Check Out The 11 Most Overlooked Tax Deductions

Blog | February 16th, 2021

Tax season is a time most everyone dreads, but are you missing out on potential savings unknowingly? Check out the 11 most overlooked tax deductions to see if you are.

1. Out-of-Pocket Charitable Deduction

Charitable donations are a great write-off, but there is a portion within them that tends to get overlooked. You can write off out-of-pocket costs that you incur while doing work for charities. Not sure what that means? Here are a few examples:
  • Cost of ingredients used for meals prepared
  • Stamps purchased for a school fundraiser
  • Driving for charity can be deducted at $0.14/mile, plus parking and tolls

Hang onto all of your receipts for tax time. Also, be aware that if your contributions exceed $250, you’ll need an acknowledgment from the charity.

2. State Sales Tax

Pay close attention if you live in a state without a state income tax. You have the option to deduct the state income taxes or state and local sales taxes you have paid. Opt for the deduction for more significant savings. Use this IRS calculator to help you see how much you can deduct. 

The one downside is that this write-off is added to your local property tax with a $10,000 maximum per year for both ($5,000 married, filing separately).

3. Gambling Loss

Yes, you can write off your gambling losses, but only if you itemize. It is also limited based on the number of gambling winnings you report and your taxable income. Here are a few of the gambling losses people overlook:
  • Non-winning bingo
  • Non-winning lotto tickets
  • Non-winning raffle tickets

As always, if you’re going to claim gambling losses, keep all of your receipts. It’s also recommended you keep a gambling activity diary for even better records.

4. Previous Year’s State Tax

If you owed state taxes after filing for the previous year, be sure to include that in your state-tax deduction on your federal tax return of the current year. Remember, these deductions are limited to $10,000 per year ($5,000 married, filing separately).

5. Child Care Credit

While not technically a deduction, a credit is better, tax bill dollar for dollar. If you pay for childcare while working, you can qualify for a tax credit anywhere in the range from 20% to 35%.

Some employers offer a childcare reimbursement account, where you can pay for your childcare with pretax dollars. Make sure to weigh out the benefits of both, as you are not able to double-dip.

For example, if you qualify for a 20% child care credit, but you fall in the 24% tax bracket, your employer reimbursement plan will likely be more beneficial to you. Note that if your expenses exceed your employers’ account, you can still claim up to $1,000 per year in additional costs through the child care credit.

6. Dependents Credit

If you have children, you are familiar with the $2,000 child tax credit for children under 16 years old. But, did you know that you can qualify for credit for older children as well? You can receive a $500 tax credit for dependents who do not qualify for the child tax credit. Check out the IRS website for more details.

It’s important to note that the total combined credit between children and other dependents phases out if your adjusted gross income exceeds $200,000 ($400,000 married, filing jointly).

Related: 11 Tips That Will Turn Anyone Into a Successful Homeschool Teacher

7. Reinvested Dividend

Although not a deduction or a credit, reinvested dividends are another potential saving opportunity for taxes. If you have automatically reinvested mutual fund dividends, don’t forget that each new purchase you make will increase your tax basis in that fund, which will reduce the taxable capital gain when you redeem.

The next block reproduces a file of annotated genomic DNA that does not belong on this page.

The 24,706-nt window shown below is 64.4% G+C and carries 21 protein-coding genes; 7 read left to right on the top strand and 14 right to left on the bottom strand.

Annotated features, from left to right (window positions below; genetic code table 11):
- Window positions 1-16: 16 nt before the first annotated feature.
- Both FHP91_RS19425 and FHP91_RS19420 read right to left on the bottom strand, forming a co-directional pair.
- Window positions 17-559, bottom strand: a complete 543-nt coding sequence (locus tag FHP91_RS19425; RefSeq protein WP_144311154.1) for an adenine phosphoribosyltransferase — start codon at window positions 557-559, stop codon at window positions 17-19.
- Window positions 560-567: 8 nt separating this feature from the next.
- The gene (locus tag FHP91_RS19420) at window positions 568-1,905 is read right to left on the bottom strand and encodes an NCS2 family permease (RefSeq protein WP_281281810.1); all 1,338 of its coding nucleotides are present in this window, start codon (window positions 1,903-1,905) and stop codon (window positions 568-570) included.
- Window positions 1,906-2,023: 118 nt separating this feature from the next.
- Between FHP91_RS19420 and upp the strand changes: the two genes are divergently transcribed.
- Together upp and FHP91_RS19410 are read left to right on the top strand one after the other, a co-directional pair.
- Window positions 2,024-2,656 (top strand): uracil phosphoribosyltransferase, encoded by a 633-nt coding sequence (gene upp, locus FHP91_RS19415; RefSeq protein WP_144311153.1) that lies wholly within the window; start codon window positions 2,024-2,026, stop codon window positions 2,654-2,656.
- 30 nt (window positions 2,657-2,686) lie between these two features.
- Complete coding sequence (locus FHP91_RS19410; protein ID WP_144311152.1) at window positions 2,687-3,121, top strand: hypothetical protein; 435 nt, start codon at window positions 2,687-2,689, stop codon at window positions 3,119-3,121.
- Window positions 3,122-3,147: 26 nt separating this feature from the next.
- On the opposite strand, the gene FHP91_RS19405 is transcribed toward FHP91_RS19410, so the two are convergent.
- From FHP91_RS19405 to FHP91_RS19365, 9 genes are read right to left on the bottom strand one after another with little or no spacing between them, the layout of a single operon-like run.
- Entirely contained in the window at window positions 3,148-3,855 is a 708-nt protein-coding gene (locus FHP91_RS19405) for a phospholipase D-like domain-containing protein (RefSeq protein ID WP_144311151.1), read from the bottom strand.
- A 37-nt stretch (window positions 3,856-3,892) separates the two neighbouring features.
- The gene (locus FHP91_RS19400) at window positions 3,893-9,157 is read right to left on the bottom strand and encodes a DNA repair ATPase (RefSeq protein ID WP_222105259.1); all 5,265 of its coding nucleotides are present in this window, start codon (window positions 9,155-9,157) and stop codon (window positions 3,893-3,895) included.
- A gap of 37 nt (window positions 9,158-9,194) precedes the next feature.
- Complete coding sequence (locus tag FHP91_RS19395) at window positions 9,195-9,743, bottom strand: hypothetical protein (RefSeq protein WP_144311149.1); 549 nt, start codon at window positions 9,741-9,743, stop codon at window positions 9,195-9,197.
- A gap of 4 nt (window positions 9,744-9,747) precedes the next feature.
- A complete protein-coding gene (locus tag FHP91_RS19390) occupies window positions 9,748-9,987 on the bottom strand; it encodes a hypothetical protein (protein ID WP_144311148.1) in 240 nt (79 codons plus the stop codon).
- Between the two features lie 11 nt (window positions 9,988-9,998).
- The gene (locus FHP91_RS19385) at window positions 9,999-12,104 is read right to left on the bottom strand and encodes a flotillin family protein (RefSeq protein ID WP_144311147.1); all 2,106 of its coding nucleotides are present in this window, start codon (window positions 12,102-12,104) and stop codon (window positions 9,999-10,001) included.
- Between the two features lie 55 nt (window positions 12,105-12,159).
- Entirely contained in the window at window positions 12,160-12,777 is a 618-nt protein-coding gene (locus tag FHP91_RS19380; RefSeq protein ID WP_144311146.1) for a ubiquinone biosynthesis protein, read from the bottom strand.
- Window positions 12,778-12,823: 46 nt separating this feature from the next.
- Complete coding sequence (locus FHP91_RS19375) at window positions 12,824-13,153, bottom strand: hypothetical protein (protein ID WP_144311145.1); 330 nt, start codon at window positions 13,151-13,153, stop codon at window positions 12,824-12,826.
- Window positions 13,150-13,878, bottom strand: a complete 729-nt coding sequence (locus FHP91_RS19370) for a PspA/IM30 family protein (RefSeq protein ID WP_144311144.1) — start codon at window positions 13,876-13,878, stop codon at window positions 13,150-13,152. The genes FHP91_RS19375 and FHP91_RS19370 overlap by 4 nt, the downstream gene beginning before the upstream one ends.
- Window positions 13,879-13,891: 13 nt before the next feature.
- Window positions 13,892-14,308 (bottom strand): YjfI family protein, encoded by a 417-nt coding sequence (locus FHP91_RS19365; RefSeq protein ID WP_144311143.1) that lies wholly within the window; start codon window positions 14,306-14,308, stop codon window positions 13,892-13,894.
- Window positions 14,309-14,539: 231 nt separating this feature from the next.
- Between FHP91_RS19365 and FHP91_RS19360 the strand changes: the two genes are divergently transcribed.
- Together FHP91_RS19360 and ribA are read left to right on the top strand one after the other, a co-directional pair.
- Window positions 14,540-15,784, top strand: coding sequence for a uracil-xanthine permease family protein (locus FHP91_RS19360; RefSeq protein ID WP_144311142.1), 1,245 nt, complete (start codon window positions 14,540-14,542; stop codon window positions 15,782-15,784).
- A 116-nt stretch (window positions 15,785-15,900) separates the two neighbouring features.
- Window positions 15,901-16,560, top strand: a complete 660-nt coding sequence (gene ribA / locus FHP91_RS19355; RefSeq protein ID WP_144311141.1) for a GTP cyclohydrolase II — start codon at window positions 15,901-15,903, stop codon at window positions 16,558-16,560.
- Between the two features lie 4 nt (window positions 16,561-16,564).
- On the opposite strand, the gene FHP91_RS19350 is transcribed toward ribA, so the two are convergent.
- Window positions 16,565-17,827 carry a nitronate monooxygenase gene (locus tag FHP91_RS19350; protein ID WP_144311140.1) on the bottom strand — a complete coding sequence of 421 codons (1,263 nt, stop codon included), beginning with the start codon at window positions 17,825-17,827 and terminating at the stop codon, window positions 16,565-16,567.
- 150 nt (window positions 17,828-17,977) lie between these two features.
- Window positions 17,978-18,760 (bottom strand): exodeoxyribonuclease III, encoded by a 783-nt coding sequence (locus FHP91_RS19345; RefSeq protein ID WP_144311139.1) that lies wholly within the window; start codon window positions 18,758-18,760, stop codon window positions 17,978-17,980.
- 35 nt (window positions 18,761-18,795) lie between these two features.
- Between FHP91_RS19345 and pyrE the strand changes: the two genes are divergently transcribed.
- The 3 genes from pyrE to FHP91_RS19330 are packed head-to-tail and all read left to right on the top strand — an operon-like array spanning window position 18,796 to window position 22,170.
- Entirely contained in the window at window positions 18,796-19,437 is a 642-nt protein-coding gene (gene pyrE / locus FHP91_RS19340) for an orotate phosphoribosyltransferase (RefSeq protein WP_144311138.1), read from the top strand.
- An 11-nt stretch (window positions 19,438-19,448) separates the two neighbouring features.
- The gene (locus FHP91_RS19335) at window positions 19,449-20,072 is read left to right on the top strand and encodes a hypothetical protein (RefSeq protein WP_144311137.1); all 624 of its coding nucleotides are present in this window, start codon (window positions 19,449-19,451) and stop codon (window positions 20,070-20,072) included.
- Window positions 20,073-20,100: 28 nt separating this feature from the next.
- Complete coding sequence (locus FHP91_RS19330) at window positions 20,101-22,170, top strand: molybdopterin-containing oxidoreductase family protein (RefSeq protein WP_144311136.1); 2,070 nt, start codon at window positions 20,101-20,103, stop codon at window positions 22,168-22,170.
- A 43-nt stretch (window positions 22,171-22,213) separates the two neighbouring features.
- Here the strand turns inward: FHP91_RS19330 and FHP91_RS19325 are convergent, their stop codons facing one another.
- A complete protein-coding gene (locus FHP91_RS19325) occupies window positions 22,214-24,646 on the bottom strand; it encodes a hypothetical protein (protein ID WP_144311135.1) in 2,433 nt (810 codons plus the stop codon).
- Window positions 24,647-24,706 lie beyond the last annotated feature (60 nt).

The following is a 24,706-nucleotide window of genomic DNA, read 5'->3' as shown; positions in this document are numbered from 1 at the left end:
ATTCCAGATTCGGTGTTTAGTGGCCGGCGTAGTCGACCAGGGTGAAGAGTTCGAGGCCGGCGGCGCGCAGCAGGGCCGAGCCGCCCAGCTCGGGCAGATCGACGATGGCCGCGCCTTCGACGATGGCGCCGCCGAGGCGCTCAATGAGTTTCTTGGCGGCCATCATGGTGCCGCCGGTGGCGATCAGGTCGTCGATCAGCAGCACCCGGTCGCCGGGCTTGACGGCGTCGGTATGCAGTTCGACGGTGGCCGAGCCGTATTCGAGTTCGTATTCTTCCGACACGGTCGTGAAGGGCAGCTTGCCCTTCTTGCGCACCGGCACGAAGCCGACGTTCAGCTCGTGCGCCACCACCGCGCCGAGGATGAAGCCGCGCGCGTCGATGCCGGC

When you forget to include your reinvested dividends, you end up with double taxation of your dividends, once when they were paid and later when they are in the sale proceeds.

8. Social Security Tax

If you are self-employed and paying the 15.3% tax for Social Security and Medicare yourself, you can write off half of what you spend in the year. What’s even better, you don’t even have to itemize this to reap the benefits of this deduction.

9. Refinancing Points

When you refinance your home, you can deduct the points paid on your new mortgage over the loan’s life. For example, you can deduct 1/30th of the points each year over a 30-year loan, or $33 per year for each $1,000 point paid.

If you refinanced and used part of that loan for home improvements, you might be able to deduct any points that are related right away.

10. Private School Tuition (K-12)

If your kids attend religious or other private schools in grades kindergarten through 12, you can take a tax-free distribution from a 529 savings plan of up to $10,000 per student per year. While you can pay their tuition from several 529 plan accounts, the total amount cannot exceed the annual limit.

Related: 9 FREE Samples That Will Entertain Your Children For Hours

11. Lifetime Learning Credit

Outside of college credits is the Lifetime Learning credit, which you can use over as many years as qualified for yourself, your spouse, or your children. This credit is worth as much as $2,000 per year based on a 20% credit for up to $10,000 per year. Check here to see if you qualify.

Qualifying expenses for the Lifetime Learning credit include:

  • Post-high school classes for new or improved job skills
  • Classes attended in retirement
  • Vocational school
  • Community college courses

For 2020 taxes, this credit phases out for incomes exceeding $69,000 for individuals ($138,000 married, filing jointly). Then, in 2021, the credit phases out for incomes exceeding $80,000 for individuals ($160,000 married, filing jointly).


You have enough to worry about come tax season, don’t let overpaying add to your list. With this list of the most overlooked tax deductions, hopefully, you’ll find ways to save for years to come.